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'Start not ideal but Force India will have a strong season'

Force India's preparation ahead of the Formula 1 season has been far from ideal but performance in the final pre-season test has given them the confidence to aim for points in the opening race at Melbourne this weekend, said deputy team principal Robert Fernley.

'Start not ideal but Force India will have a strong season'

New Delhi: Force India's preparation ahead of the Formula 1 season has been far from ideal but performance in the final pre-season test has given them the confidence to aim for points in the opening race at Melbourne this weekend, said deputy team principal Robert Fernley.

The Silverstone squad missed the first pre-season test in Jerez, ran its 2014 car in the second before the new car made its debut in the final test and ran reliably for 365 laps at the Circuit de Catalunya in Barcelona.

"It is never perfect but I think when you come out of the launch of the car and run consistently for three days without any issues, it is a good sign and hopefully it bodes well for the season," Fernley told PTI ahead of Sunday's season opener at Albert Park.

Notwithstanding the reliable run in Barcelona, Force India admitted that they have some catching up to do with their mid-field rivals.

Though pre-season timings are not clear indications of the car's race pace, Sergio Perez was two seconds off the pace in the VJM08 on final day of the pre-season test.

"I think we are not that far behind. We will be competing against our midfield rivals and battling for points as always. We only race for points. We never race for making up the numbers," asserted Fernley when asked about his team's chances in the season opener.

The delay in introducing the new car generated negative publicity for the team, raising questions over its future at a time when co-owner Mallya is battling with financial problems back home and other majority shareholder Subrata Roy being in jail since March 2014. Speculation was rife whether the team will even make it to Melbourne.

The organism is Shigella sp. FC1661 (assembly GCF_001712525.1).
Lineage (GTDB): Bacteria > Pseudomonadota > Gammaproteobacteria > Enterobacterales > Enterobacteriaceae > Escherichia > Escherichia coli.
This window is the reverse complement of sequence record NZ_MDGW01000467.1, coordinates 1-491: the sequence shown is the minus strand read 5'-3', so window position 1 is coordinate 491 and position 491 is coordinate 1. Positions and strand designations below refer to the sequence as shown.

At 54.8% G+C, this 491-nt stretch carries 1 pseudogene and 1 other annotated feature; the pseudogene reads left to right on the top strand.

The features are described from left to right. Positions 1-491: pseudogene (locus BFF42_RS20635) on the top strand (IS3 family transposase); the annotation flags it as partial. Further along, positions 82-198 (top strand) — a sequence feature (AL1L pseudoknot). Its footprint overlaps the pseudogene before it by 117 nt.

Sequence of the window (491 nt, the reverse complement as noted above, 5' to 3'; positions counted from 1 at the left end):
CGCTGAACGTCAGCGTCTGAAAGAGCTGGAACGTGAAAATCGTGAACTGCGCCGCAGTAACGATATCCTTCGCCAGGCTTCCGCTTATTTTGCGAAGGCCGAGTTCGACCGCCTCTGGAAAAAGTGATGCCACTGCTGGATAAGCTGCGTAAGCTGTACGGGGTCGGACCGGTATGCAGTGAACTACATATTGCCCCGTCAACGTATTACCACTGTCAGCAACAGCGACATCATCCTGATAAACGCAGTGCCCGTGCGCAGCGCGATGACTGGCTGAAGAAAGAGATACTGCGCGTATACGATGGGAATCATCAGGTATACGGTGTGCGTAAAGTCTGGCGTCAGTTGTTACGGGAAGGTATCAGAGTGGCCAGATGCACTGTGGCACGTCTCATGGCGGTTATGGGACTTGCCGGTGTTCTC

Fernley was quick to dismiss growing speculations and promised another strong season.

"I think our season is secure and we will have a very strong season. As we move on through the season, as we start to get the benefits of the Toyota wind tunnel, we will have some strong results.

"The benefits won't come through immediately. I would imagine it will start to flow through into the Europe (leg). There were bold moves we made in terms of changing the wind tunnel to Cologne in Germany, it was a strong signal of how committed the shareholders are to improve. It is only a matter of time before we start to reap the benefits," he explained.

Fernley further said that using the Toyota wind tunnel facility will help them significantly in improving the rear grip of the car, an issue that consistently troubled the team last season. However, it still managed to finish a creditable sixth with record 155 points.

On plight of the owners, Fernley said it was time for the

doubters to also look at the positives.

"I think you also have to look at it from a point of view that team is in its eighth year of Formula 1, so why would you assume that it is not going to continue the way it has been over the years.

"The team has taken some very strong steps over the winter to improve its wind tunnel facility. Overall, the team has not been affected by the issues of the owners. It is actually looking to go forward. So why can't we just look at the way the team is performing for the budget that it has?" he asked.

Force India have also been waging an often lonely battle against the ever rising costs in Formula 1 besides asking for better distribution of the sport's revenues.

With no change in sight, Fernley said he has reached a point where he would want to ignore the incessant chatter on F1 finances in the paddock.

"I don't see any changes in the foreseeable future. In this scenario, you just have to continue with the discussions and continue to back your belief. The revenue model has not changed in a long time. It remains the same as to how the teams get paid and certain teams get paid more than others," he concluded.

From Zee News

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